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Review: 'Blow the Man Down' Offers A Maine-Set Mafia Thriller About Fishmongers, Matriarchs, And A Mad Madam

By Kristy Puchko | Film | March 21, 2020 |

By Kristy Puchko | Film | March 21, 2020 |


blow-the-man-down.jpg

When we think of mafia movies, what comes to mind are images of swarthy men in slick suits, brandishing guns or at the very least sneers amid the gritty streets and back alleys of an urban hellscape of money, crime, and corruption. We’re not imagining scowling grandmothers strolling through the quiet streets of a cozy fishing port on the coast of Maine. We’re expecting Robert De Niro and Al Pacino, not Margot Martindale and June Squibb. But all of these unexpected elements are part of what makes the new-to-streaming crime-thriller Blow The Man Down an inspired re-invention of the genre and an absolute must-see.

Co-written snd co-directed by Bridget Savage Cole and Danielle Krudy, Blow The Man Down centers on two young women in terrible trouble. In the wake of their mother’s death after a protracted illness, sisters Priscilla and Mary Beth Connolly (Sophie Lowe and Morgan Saylor) are at odds on what to do next. Dedicated to their hometown and mother’s legacy, Pris is desperate to save the flailing fishmonger business they’ve inherited. However, Mary Beth is aching to escape the limits of this “shitty town.” Her frustration spins into a drunken night where one bad choice leads to one very bad man, who has fresh bloodstains in his car trunk. Mary Beth will survive the night, but she’ll need her sister’s help—and skills with a knife—to dispose of the body.

This murder’s clumsy cover-up is just this film’s inciting incident, or rather the hook that catches our interest. What tugs audiences deeper and deeper into the cold and captivating world of this crime thriller is the B-plot that pits rightly revered character actress Margo Martindale against Oscar-nominee June Squibb.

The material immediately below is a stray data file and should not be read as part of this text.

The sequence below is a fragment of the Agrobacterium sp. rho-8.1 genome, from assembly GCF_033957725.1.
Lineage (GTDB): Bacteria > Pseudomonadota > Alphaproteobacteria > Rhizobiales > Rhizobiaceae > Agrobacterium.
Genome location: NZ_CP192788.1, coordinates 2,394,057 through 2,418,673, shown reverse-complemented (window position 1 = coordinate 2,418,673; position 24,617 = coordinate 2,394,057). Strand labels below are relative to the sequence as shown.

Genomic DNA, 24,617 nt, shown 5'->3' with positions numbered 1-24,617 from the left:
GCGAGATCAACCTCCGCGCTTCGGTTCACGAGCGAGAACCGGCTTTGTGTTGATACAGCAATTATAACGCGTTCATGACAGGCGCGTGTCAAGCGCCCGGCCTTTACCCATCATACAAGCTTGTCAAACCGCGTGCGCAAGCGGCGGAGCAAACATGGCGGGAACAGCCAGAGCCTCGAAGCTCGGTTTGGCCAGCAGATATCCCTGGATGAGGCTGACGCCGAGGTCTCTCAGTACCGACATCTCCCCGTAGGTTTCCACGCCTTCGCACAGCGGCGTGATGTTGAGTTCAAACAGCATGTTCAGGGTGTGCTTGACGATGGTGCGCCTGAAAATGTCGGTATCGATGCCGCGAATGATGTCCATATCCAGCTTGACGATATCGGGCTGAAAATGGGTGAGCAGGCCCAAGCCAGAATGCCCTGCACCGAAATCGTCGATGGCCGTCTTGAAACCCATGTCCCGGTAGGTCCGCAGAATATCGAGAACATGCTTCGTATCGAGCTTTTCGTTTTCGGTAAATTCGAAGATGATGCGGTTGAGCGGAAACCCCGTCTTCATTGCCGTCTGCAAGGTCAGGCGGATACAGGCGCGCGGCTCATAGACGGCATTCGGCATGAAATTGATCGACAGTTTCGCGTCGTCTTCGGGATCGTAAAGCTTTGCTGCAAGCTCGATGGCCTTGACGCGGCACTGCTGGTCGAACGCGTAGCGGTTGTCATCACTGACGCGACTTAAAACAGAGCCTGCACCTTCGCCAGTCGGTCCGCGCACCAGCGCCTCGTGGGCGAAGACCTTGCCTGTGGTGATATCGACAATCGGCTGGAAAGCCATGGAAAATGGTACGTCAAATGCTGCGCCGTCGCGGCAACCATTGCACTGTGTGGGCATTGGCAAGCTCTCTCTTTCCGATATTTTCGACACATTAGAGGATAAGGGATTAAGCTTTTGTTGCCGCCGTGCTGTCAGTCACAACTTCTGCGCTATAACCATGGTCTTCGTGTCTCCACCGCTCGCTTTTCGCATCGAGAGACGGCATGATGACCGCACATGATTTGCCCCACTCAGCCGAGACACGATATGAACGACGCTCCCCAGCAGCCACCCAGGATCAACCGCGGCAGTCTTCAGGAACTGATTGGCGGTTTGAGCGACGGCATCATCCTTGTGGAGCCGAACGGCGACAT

The Connolly girls don’t realize their mother was a major player in a power struggle between Enid, a local madam whose “bed and breakfast” is actually a brothel, and a trio of retired grandmothers (Squibb, Annette O’Toole, and Marceline Hugot), who are essentially the Godfather of this fishing town. At first glance, Susie, Gail, and Doreen might seem like rosy-cheeked Golden Girls, friendly and sweet. However, the longer you look, you realize their faces are weather-worn, their smiles sharp, and their stern expressions warn they’ll suffer no foolishness. These three don’t miss a thing at Easter Cove. They know about Enid’s operation. They know about the strange traffic accident involving a Paul Bunyan standee, and they know about the body that’s washed ashore. Haplessly, the Connollys get caught up in this turf war. While Lowe and Saylor bring an aching earnestness to the sisters’ arcs, they are outshone by these dynamic dames who serve their dark propositions with a cup of tea and a slice of cake. Seriously.

In pastel cardigans and floral kerchiefs, these women don’t look like the mafia dons and made men we typically see face off in crime thrillers. They prefer knitting to smoking stogies, and hair salons to strip clubs for doing business. Yet they are masterfully manipulative and menacing, playing the chuckling Sherrif (Skipp Sudduth), his pretty-boy protege (Will Brittain), of a suspicious sex-worker (Gayle Rankin) like a casual game of bridge. While the whole of this unfurling story is fun and fascinating, the very best scenes come when Martindale comes face-to-face with a threat to Enid’s operation. In my favorite, the snooty trio traps her in her dryer chair while she waits for her cut-and-color to be completed. As they sling thinly-veiled threats with an “I’d like to see your manager” sternness, Enid snarks coolly, “Careful, Gail, you’ll make your frown lines worse.”

There’s a cheeky lunacy in all this, that in a town of bad men and macho men, the residents you shouldn’t mess with are the little old ladies. Cole and Krudy lean in, doubling down with gallows humor that’s bold and hilarious. The pair have a marvelous sense of comedic timing and punctuation that makes frantically shoving a body into a cooler as guffaw-inducing as the crisp click of a dryer switching off, or an overwhelmed sister sputtering, “F*cking coleslaw.” Then, there’s the Greek chorus of fishermen, who belt out sailor shanties with a wink—metaphorical and literal! I realize this may not make sense now, but it will if you give this outrageous film a chance.

All in all, Blow The Man Down is salty, savage, and sensational, offering a dark tale with a suitably subversive wit as pointed as a harpoon.

Blow The Man Down is now on Prime Video.




Kristy Puchko is the managing editor of Pajiba. You can follow her on Twitter.



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